Navigation to automation: How maps are used in the vehicle of tomorrow

Over the past years, vehicle maps have become much more complex – from manually updated navigation solutions to a basis for automated driving that’s constantly renewed and streamed on demand. We explain how maps are used in future mobility and where we’re implementing our OneMap architecture.

  • Technology
Maps are used not only for orientation, but also for localization within road lanes. Maps are used not only for orientation, but also for localization within road lanes.

Why do we need maps?

Maps contain key data that’s useful not only for the driver, but also for the vehicle. Their most obvious benefit is that of orientation. As a driver, you can see various points of interest around you, understand which lane you need to be in, where to turn, and how to get to your destination.

In the case of automated driving, maps are not only used for orientation, but also for localization within road lanes. They allow the car to find its exact location in relation to everything around itself. Maps tell the vehicle what the road geometry looks like – and not just to a few meters. They offer the far greater precision needed for automated driving functions to work.

Of course, as a driver, you can see a map on your infotainment system display. However, this is merely the user interface. When we talk about maps in terms of automated driving, we’re talking about data that isn’t visually represented, but instead used internally by the vehicle for various driving functions.


Advantages of maps over sensors

In some respects, a map can be understood as a kind of sensor. It helps the vehicle to understand and perceive its environment. Nevertheless, maps still work in different ways to traditional sensors like cameras and radar, and hold a couple of key advantages.

Firstly, sensors have a limited line of sight and can’t look around corners. Imagine you’re overtaking a truck and there’s a speed limit sign behind it. The vehicle sensors won’t see the sign. The map, on the other hand, knows exactly where you are on the road network and what speed is permitted for the section you’re currently driving on and the sections that you will be driving on soon.

Secondly, sensors are also influenced by light and weather conditions like rain, snow and fog. If one of them fails because of this, you can rest assured that the map is still correct.

At CARIAD, we use all of the information available to us to improve driving safety and comfort. Following the principle of sensor diversity, we use maps and sensors together to increase the reliability and accuracy of environment perception.


What are the parts that constitute a map?

To fulfil the purposes of both orientation and localization, CARIAD is developing a solution called OneMap. This is a high-level architecture that features various layers.

The OneMap architecture consists of a navigation map (itself a combination of the SD and HD map)  and an HAD map. The OneMap architecture consists of a navigation map (itself a combination of the SD and HD map) and an HAD map.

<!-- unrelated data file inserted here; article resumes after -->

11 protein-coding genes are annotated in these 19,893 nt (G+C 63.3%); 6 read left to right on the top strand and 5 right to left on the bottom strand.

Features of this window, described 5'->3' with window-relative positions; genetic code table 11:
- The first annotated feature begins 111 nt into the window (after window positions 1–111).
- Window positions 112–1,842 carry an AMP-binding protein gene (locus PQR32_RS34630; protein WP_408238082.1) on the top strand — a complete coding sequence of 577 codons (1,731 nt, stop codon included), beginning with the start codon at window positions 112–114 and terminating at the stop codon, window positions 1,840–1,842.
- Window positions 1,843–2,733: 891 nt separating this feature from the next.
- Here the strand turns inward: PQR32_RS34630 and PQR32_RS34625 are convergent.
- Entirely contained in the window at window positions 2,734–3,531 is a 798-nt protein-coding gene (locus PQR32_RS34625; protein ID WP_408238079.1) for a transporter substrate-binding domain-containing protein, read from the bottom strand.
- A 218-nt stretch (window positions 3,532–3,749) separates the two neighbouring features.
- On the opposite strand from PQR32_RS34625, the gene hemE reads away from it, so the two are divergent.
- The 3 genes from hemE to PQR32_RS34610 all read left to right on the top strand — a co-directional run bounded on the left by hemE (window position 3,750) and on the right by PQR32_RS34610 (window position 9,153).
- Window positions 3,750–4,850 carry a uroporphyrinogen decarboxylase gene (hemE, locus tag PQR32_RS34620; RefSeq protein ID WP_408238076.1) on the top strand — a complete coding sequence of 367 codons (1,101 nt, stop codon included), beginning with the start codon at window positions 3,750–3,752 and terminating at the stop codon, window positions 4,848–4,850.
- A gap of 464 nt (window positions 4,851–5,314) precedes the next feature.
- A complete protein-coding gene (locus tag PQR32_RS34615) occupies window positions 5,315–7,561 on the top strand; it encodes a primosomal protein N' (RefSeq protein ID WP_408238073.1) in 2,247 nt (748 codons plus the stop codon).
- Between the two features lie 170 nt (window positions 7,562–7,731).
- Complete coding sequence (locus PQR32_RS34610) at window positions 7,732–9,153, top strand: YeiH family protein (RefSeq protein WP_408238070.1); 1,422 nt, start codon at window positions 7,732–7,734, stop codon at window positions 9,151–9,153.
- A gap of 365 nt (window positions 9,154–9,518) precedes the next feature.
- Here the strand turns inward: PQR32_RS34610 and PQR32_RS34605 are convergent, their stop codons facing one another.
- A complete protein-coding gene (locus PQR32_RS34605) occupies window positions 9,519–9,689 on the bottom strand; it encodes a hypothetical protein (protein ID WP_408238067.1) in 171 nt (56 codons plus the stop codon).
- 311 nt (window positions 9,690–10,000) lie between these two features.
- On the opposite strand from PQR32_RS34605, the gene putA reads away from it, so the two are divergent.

The standard-definition (SD) map is the simplest form of map included in this architecture. It contains all fundamental information about roads. The high-definition (HD) map adds additional information such as lanes. These two maps combine to form the navigation map, which is used for the purpose of orientation. Navigation maps contain information such as the street network, an advanced map display, lanes and services like traffic. They also feature points of interest and addresses, including a hierarchy.

On top of this layer are the highly automated driving (HAD) maps. These are more precise and, as the name suggests, used for automated driving – and therefore for the precise localization of the vehicle. They also contain the street network and lanes, though with much greater detail and information on localization objects like traffic signs, traffic lights and poles. On top of that, they provide a speed limit service, a road condition map and geofencing. Geofencing tells the vehicle where autonomous driving is available and permitted. HAD maps even contain data related to driving behavior. For example, if there's a wall on the right side of the road, the vehicle won’t drive exactly in the middle of the lane, but in the left half of it, just as a human would do. This creates a more natural and comfortable experience for the driver.

A significant advantage of OneMap is that there is consistency between the navigation and highly automated driving layers, unlike other solutions on the market that use two separate maps. Users will therefore benefit from a uniform automated driving experience. A right turn lane is displayed more accurately to the customer in navigation, for example.


Using maps to enhance the entire vehicle experience

Maps can be used for many functions in the whole car. For example, they can be used to support the battery in an electric car, ensuring that it’s used to optimize the range and to plan the next charging stop depending on the route and driving behavior. And as maps are an important prerequisite for automated driving, the OneMap architecture will support a number of automated driving functions and features in Volkswagen Group vehicles.

CARIAD Media Team

CARIAD Media Team